People begin forgetting you five minutes after you die.
It’s a harsh truth…but it is the truth. In one sense, it’s normal. When it’s our time to die, those who love us can’t spend the rest of their life in the grief accompanying those first few days, weeks, and months. They would, literally, lose their minds if they did.
I’ve told Patty (my wonderful wife and editor—and no, she didn’t write this sentence!): if I die young, I want her to remarry as soon as she’s ready. I’ve told her this because I want her to be happy and I KNOW she will need to move on and it will help her to know I feel this way now while I’m living. She couldn’t go on wearing all black and crying for the rest of her life.
On the other hand, there’s the cold reality of people forgetting you five minutes after you die. And that reality is this: life moves on. The sun rises and sets. Seasons come and seasons go. People are born and people die. And after we die, people begin the process of forgetting us. We’re just a small stone dropping into a very, very, very large ocean. It’s just the way it is.
Macabre writing I’ve got going on today, huh? I admit it is. But it’s where we are in our study in Ecclesiastes: what becomes of our legacy when we die. Let’s read Ecclesiastes 2:12-16 to get an idea of what becomes of our legacy:
Then I turned my thoughts to consider wisdom, and also madness and folly. What more can the king’s successor do than what has already been done? I saw that wisdom is better than folly, just as light is better than darkness. The wise have eyes in their heads, while the fool walks in the darkness; but I came to realize that the same fate overtakes them both. Then I said to myself, “The fate of the fool will overtake me also. What then do I gain by being wise?” I said to myself, “This too is meaningless.” For the wise, like the fool, will not be long remembered; the days have already come when both have been forgotten. Like the fool, the wise too must die!
After considering the foolishness of seeking unending, unbridled pleasure and wealth, King Solomon turns his wisdom towards wisdom itself. Closely associated with this is the consideration of the absence of wisdom: madness and folly.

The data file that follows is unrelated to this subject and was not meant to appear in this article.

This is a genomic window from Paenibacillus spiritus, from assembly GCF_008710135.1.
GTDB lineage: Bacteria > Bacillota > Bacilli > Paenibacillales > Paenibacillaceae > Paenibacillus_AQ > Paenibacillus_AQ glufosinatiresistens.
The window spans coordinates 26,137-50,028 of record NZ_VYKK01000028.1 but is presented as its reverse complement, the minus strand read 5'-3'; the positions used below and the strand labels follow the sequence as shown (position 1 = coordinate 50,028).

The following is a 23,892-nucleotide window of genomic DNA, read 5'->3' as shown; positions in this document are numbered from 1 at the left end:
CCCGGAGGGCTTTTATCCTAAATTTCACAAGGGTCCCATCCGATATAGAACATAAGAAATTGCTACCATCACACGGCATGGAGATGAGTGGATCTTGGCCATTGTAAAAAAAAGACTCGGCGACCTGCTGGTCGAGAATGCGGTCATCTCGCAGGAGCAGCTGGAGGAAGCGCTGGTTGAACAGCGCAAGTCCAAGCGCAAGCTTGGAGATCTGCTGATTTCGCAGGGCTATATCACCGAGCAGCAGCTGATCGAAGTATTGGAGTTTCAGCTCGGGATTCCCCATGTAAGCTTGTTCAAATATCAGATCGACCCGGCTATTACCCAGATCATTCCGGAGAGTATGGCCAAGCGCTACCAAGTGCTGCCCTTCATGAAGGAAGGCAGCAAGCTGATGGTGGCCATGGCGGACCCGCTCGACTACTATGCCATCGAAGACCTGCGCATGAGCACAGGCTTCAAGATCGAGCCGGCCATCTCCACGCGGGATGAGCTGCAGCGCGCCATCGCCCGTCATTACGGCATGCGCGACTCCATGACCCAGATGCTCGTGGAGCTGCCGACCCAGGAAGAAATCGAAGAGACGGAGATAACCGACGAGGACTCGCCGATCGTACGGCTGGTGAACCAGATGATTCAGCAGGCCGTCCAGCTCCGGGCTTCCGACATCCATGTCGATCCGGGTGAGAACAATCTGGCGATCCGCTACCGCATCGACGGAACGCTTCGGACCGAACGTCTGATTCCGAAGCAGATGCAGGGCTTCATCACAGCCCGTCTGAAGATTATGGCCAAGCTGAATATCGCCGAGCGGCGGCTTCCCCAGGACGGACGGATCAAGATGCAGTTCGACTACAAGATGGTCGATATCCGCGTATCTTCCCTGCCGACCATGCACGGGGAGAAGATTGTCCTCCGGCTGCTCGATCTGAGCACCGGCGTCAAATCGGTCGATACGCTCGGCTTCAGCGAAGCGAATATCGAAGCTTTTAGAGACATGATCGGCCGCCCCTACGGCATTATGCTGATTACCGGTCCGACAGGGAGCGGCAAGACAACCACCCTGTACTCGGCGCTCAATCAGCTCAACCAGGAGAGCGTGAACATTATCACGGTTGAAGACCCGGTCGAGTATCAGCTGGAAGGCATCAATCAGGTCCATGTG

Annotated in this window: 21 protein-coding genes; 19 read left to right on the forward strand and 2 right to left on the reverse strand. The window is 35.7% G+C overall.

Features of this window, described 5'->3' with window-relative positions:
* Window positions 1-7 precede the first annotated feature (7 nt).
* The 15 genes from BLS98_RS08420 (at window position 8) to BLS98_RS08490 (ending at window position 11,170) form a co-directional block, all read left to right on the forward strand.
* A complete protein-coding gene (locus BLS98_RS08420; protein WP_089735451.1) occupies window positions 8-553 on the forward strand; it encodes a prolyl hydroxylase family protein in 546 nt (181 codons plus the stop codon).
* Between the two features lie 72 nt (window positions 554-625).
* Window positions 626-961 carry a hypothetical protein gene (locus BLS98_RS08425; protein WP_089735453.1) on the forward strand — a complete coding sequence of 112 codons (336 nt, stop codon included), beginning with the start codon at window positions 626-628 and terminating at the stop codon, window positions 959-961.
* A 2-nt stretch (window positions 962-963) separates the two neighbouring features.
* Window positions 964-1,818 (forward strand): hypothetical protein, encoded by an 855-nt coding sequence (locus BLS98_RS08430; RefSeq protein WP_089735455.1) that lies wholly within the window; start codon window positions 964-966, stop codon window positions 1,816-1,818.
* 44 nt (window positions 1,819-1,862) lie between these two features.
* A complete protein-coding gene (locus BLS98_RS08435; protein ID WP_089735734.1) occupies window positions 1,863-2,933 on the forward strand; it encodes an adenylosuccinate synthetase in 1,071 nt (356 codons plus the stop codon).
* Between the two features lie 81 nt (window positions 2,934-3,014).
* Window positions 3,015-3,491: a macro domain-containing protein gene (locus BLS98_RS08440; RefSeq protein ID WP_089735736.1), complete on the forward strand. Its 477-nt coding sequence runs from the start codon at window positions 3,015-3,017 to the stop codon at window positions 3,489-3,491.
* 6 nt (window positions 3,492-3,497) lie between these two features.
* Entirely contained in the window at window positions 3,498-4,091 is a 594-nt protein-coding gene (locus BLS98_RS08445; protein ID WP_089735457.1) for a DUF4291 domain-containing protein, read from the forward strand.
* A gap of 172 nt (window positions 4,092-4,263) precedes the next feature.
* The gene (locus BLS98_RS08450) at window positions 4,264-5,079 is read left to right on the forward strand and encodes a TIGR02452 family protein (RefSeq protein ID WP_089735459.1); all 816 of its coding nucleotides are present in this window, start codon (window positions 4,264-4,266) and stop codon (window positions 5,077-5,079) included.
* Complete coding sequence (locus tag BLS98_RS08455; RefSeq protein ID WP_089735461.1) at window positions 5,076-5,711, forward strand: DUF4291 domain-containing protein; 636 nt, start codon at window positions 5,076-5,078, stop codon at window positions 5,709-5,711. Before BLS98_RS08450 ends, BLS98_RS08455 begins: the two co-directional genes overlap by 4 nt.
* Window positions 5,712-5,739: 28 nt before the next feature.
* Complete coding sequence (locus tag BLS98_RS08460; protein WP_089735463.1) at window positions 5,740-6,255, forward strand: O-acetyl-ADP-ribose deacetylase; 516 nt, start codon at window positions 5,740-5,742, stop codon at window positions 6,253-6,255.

For all the problems Solomon points out with living a godless life, he doesn’t dismiss wisdom quickly. On the contrary, he states it’s better than foolishness just like turning a light on keeps you from stumbling around in the dark. Yet, for all wisdom brings to a person, the end result is the same: death. Underneath all of this is the issue of legacy.
Regardless of our living life wisely, it is maddening: death comes for us all. The wise and foolish are forgotten after their days come to an end. As Duane A. Garrett remarks, “Future generations will no more remember the scholar than they will the beggar on the street”.
How does wisdom benefit those pursuing it then?
If we’re brutally honest, we’d have to admit, “not much.” Verse 15 expresses this frustration: we still die in the end. How depressing.
And this is Solomon’s point—really it’s his point throughout Ecclesiastes! Perfectly presented here: the argument of this book of the Bible is to pose the issue of life without God. Can wisdom be pursued apart from God? Of course it can! Are there wise people who are not Christians? Yes!
But if their wisdom is the only thing they have going for their philosophy, they fall into the category of Solomon’s remarks in today’s passage. Without God, this is the way of the world. Wisdom, by itself, isn’t enough to lift us out of the mirth of human existence.
It is only by seeking God’s wisdom we are able to overcome the depression of humanity and see something more on the horizon.
So what’s to become of our legacy?
That depends on the type of wisdom you pursue.
Are your pursuits of wisdom based in God or the world? Is your legacy something passed on—perhaps subconsciously—to those around you? Are they consistent with His wisdom or are they merely platitudes and practices of those trying to carve significance from this life only?
The answer to the questions of our legacy deals with the type of wisdom we seek. Godly wisdom leaves a Godly legacy. People may begin forgetting you five minutes after you are promoted to Heaven, but your legacy of faithfulness and fruitfulness to our Lord’s kingdom will live on in those around you.
What if TODAY you started a process of seeking God’s wisdom? What if you read through a chapter of the Proverbs every day for the next thirty-one days? What if you learned how to grow in wisdom AND in grace?
What if today you started thinking about the legacy that matters?
 Duane A. Garrett, Proverbs, Ecclesiastes, Song of Songs, vol. 14, The New American Commentary (Nashville: Broadman & Holman Publishers, 1993), 294.